Published: Wed, May 16, 2018
Medicine | By Daryl Nelson

The researchers first moved the memory of one living being to another

The researchers first moved the memory of one living being to another

This caused them to become scared of being touched, they would contract their gills into a defensive action.

Transhumanists prophesise a future where our memories can be uploaded to the cloud which can then be transferred into a robotic body to live forever.

As it turned out, the RNA samples retained the memory of the electric shock, causing the untrained snails to exhibit a defense mechanism that lasted nearly as long as that of the donor snails.

But when the RNA molecules were transplanted from the trained snailed to the untrained one, they exhibited the same defensive response when shocked.

He said that if the memories were held in the synapses that the experiment would not have been able to work.

To understand what was happening in their snails, the researchers first extracted all the RNA from the brain cells of trained snails, and injected it into new snails.

"It's interesting, but I don't think they've transferred a memory", Tomás Ryan, an assistant professor at Trinity College Dublin who researches memory, tells the Guardian's Sample. In the 1940s, Canadian psychologist Donald Hebb proposed memories are made in the connections between neurons, called synapses, and stored as those connections grow stronger and more abundant.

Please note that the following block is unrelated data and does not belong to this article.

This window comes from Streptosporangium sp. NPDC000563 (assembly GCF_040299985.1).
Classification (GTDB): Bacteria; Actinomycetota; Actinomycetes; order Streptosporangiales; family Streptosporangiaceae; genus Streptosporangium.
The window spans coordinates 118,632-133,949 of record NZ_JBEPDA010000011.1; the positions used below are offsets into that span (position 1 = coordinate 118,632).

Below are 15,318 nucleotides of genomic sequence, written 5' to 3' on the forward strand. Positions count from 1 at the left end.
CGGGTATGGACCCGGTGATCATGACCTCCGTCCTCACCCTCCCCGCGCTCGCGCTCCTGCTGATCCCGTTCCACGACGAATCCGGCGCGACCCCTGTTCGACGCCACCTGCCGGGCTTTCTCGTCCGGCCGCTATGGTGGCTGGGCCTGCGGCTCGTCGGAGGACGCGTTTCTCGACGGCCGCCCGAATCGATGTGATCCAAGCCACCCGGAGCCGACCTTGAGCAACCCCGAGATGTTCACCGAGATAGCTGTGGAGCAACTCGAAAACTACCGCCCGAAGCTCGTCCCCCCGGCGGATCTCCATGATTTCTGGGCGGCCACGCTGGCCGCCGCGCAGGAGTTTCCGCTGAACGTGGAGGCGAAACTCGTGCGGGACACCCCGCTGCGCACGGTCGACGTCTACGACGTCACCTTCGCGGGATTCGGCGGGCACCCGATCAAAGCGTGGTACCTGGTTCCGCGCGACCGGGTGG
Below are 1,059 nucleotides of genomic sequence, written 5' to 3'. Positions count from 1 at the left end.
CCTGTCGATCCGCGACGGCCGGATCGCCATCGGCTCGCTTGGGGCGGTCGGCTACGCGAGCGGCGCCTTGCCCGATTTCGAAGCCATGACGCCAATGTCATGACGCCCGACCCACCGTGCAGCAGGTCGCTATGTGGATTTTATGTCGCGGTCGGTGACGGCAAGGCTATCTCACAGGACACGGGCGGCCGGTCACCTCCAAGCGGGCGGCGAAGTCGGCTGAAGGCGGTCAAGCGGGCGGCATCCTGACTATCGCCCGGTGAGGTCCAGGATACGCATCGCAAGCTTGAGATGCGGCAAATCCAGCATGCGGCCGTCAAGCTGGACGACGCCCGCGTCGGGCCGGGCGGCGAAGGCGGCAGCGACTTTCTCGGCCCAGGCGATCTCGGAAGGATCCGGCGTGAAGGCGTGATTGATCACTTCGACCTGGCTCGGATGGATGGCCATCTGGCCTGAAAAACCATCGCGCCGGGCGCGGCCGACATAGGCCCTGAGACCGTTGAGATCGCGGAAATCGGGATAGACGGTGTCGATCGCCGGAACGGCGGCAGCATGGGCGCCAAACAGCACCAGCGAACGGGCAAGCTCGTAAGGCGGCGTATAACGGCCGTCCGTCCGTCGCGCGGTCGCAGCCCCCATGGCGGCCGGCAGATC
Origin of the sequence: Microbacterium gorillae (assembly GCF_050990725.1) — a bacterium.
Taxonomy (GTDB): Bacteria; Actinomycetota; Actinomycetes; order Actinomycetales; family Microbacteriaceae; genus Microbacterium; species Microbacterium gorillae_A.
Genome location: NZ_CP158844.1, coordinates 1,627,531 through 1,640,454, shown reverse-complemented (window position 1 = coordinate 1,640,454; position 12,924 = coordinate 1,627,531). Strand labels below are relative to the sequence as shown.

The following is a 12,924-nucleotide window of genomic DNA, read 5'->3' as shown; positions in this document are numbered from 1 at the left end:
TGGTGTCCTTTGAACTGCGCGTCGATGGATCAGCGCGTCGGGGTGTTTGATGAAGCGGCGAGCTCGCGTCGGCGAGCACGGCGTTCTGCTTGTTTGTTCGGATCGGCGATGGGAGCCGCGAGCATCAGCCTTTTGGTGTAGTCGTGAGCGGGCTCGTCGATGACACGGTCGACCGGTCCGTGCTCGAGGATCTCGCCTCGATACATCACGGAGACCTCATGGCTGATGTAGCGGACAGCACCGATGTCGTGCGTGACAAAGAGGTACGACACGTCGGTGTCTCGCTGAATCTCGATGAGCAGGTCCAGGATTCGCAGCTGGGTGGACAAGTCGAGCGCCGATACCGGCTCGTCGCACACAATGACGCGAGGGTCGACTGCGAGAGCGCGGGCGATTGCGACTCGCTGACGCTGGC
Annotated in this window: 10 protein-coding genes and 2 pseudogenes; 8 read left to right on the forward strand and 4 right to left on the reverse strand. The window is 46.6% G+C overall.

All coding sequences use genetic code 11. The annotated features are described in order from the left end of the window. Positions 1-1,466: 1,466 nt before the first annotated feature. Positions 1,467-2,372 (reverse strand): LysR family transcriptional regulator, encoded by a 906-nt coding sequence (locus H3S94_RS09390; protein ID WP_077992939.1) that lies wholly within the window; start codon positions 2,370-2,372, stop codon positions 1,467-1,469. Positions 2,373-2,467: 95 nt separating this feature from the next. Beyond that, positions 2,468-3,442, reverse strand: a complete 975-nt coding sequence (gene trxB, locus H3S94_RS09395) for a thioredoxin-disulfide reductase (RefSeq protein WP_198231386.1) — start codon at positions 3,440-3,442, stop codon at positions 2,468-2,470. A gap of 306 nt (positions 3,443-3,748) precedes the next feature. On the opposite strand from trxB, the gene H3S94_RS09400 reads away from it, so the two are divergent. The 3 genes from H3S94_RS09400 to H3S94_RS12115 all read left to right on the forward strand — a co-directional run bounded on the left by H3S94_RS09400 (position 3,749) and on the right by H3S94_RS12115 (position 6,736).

Researchers say that his experiment shows how essential parts of the memory trace or engram can be.

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Yes, sea snails may have 20,000 neurons - a paltry sum compared to humans' 100 billion.

Biologists in the United States managed to carry a certain nasty memory from one sea snail to another, thus creating an artificial memory in the second. It turned out that the transplantation of ribonucleic acids from sensitized snails contributed to the development of molluscs in the control group, the conditioned reflex of a duration of 40 seconds.

Speaking of what this means, Glanzman said: "What we are talking about are very specific kinds of memories, not the sort that says what happened to me on my fifth birthday, or who is the president of the USA". They took this RNA and injected it into a third set of slugs that hadn't had to deal with any shocks or taps. Zapping the culture with a bit of current excited the sensory neurons much more than neurons treated with RNA from nonshocked snails.

The idea "seems quite radical as we don't have a specific mechanism for how it works in a non-synaptic manner", Bong-Kiun Kaang, a neuroscientist at Seoul National University who was not involved in the study, writes in an email to The Scientist.

Senior study author David Glanzman, from UCLA's Department of Integrative Biology and Physiology, pointed out that the snails used in the experiment were not hurt in any way.

As Glanzman points out, if that theory were true, then the experiment wouldn't have succeeded.

Glanzman said the next step in this research is to transfer RNA in more complex animals, like mice. "But if we're right, we're just at the beginning of understanding how memory works".

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